Ello offers social-network users simplicity, privacy

By Taylor Lucero

In contrast to other platforms like Facebook and Twitter, Ello is a newly-established social network which brands itself as “simple, beautiful, and (an) ad-free social network.”

After initially starting as a private social network, Ello created a public version of the site after an increase in its popularity, according to its website. 

Ello co-founder and CEO Paul Budnitz said the focus of Ello is to provide a more private social networking site.

“When you eliminate ads from the picture, you also get rid of boosted posts, data mining, ad salesmen and all kinds of other practices that are invasive on a social network,” he wrote in an email. “Ello is very simple to use, and because there’s no advertising, everything we do is to make Ello better.”

Ello is pronounced like “hello,” but without the “H,” and is still in its beta version, meaning it is still in development stages. As of now, people can only get an account on Ello by requesting one through its website or by receiving an invitation to join from a current user.

Adam Dornford, senior in Engineering, said he recently began using Ello after finding a person on Facebook who was giving out invitations.

Dornford said he does not particularly like Facebook and wanted to find an alternative to the social networking website. He eventually began exploring Ello.

Because Dornford only has a few friends on Ello, he uses it mostly to look at pictures and art of people that he has found on the site. 

“I think Ello is really there for people who are privacy minded who don’t want companies exploiting their personal information to sell to advertisers,” he said. “In that respect, I definitely think that Ello offers a lot for people who want to share and communicate with their friends … But is it better than Facebook or Twitter? Right now, I would say no.”

Unlike other social media websites, Ello places emphasis on its user’s privacy.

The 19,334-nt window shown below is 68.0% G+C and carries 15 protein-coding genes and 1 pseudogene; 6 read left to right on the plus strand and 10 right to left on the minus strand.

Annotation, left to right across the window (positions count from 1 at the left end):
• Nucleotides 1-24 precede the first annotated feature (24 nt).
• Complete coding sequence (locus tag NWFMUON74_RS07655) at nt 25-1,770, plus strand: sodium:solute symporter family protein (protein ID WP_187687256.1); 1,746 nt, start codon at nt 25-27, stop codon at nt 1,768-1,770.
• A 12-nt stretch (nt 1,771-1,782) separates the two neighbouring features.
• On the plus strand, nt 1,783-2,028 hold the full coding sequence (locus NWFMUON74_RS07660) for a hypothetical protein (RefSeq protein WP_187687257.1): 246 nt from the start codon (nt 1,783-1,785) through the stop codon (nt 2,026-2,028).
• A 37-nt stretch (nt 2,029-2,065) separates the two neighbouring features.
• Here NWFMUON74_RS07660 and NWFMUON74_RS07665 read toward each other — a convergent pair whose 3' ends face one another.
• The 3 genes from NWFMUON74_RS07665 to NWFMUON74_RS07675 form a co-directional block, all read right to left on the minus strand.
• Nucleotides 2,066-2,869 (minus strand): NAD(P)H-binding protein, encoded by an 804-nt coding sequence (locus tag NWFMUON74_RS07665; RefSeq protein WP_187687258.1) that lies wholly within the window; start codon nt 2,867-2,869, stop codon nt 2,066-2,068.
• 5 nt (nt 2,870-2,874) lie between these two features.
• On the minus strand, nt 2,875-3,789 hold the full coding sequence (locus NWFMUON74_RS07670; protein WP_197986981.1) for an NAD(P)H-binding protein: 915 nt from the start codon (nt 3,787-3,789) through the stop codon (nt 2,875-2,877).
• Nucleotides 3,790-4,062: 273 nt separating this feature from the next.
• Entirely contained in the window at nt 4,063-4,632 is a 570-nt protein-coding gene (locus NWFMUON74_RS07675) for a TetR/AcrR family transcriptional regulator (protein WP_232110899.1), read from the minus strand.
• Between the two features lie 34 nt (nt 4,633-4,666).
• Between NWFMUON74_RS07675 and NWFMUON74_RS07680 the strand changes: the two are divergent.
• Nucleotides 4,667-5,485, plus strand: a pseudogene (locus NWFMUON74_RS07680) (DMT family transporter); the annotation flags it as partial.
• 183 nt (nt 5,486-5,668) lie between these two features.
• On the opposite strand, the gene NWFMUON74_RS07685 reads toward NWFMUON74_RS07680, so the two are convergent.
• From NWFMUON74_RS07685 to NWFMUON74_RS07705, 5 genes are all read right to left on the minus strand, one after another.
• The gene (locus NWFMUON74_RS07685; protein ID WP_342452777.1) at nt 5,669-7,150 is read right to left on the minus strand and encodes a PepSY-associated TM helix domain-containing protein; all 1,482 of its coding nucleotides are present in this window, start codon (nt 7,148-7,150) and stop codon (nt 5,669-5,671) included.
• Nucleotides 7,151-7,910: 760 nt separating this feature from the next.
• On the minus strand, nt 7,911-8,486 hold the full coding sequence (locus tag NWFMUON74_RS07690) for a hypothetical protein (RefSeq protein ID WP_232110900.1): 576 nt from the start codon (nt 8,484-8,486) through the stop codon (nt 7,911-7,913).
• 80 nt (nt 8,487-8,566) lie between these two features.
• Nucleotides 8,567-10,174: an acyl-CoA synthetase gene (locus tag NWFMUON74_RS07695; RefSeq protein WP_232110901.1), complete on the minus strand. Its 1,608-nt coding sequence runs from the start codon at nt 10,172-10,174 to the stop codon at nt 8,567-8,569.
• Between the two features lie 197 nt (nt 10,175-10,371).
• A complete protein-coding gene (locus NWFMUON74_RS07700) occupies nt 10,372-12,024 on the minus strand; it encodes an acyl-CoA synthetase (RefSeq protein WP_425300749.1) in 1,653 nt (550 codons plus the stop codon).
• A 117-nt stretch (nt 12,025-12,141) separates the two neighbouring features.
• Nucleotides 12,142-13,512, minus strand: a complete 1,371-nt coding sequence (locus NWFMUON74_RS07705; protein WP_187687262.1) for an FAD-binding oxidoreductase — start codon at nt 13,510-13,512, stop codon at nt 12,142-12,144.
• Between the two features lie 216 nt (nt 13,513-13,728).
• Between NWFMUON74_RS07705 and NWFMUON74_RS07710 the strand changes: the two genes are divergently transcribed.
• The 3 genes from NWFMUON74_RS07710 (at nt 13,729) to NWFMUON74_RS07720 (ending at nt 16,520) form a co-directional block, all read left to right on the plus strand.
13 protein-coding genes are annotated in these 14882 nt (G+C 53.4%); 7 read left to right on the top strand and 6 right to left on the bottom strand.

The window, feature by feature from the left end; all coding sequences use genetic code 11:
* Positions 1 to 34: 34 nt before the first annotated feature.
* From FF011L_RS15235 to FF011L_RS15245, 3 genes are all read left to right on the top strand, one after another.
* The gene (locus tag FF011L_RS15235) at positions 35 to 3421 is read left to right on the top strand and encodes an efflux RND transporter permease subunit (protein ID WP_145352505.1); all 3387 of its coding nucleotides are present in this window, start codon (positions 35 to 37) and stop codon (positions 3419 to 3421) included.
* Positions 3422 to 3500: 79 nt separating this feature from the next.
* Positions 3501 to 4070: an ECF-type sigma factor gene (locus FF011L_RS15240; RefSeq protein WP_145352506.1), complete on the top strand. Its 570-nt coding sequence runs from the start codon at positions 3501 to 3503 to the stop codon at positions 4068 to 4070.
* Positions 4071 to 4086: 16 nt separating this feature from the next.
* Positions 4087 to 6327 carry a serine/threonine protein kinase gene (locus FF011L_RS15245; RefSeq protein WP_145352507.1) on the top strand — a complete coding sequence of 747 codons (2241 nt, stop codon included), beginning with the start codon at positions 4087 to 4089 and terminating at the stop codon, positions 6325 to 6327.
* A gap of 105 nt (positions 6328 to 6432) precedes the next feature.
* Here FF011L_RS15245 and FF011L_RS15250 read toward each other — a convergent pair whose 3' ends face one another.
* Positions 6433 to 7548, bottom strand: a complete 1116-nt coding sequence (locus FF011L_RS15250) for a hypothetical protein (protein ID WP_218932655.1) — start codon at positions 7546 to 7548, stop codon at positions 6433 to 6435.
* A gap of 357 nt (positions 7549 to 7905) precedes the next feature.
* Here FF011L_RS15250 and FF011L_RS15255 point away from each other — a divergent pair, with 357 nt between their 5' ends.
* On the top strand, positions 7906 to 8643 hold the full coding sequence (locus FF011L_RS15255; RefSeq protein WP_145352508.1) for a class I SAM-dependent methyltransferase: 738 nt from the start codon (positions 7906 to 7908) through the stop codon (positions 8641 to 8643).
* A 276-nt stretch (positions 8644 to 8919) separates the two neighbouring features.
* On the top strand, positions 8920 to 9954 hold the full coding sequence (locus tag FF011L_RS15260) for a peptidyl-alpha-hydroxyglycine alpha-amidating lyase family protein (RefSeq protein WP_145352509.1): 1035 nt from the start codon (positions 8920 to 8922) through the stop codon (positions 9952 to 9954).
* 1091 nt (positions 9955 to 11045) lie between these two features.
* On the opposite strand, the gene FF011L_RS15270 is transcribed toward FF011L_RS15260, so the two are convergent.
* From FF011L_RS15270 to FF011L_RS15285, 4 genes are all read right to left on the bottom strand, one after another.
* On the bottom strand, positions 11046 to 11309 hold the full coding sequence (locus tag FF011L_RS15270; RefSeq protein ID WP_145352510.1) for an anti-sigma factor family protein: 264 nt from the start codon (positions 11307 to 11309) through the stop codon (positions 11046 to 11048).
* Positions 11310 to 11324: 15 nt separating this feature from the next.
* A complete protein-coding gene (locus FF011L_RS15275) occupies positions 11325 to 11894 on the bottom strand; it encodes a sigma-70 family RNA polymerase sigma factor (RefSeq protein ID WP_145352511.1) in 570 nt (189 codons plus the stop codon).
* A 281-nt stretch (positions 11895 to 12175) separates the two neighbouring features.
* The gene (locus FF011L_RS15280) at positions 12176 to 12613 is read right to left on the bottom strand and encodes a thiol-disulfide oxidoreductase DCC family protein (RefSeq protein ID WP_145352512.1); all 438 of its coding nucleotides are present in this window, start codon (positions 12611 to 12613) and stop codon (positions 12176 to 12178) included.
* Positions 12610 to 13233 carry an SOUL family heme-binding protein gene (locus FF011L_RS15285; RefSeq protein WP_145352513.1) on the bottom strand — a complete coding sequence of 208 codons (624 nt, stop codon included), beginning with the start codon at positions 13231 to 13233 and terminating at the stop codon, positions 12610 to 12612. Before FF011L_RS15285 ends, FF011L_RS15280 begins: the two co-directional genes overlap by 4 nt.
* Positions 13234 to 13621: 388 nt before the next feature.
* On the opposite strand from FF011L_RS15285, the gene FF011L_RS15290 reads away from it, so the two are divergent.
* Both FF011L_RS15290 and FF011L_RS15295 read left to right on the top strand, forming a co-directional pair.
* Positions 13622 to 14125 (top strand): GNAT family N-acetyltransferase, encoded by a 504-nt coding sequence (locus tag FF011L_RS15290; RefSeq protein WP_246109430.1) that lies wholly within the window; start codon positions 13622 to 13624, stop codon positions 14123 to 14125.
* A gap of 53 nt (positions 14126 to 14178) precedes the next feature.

According to its website, user information is not sold to third parties; however, there are three exceptions to when Ello may give users’ information to other parties. These three exceptions are if the user provides Ello with permission, if there are legal issues and if Ello partners with another organization that offers certain services to users.

One feature on Ello allows users to filter the people they follow as either a “friend” or as “noise.” 

The people being followed will not know which category they have been placed in, but instead, users’ profiles only display the amount of followers they have, the amount of users they are following and who those users are.

After categorizing a person as either “friend” or “noise,” users are automatically added to that section without waiting for a request or confirmation.

The website’s interface is black and white and each user profile includes a section for a biography, a banner and circle avatar similar to Instagram.

Ello’s policy includes refraining from selling advertisements, and it declares that it is unethical when other social networks sell a user’s information as well as utilize other parts of a person’s social networking experience to make money.

“Right now the biggest priority is to roll out new features and make sure the community aspect of Ello is flourishing,” Budnitz wrote. “Things are still a little buggy, but (it) makes it an exciting adventure for everyone.” 

Taylor can be reached at [email protected]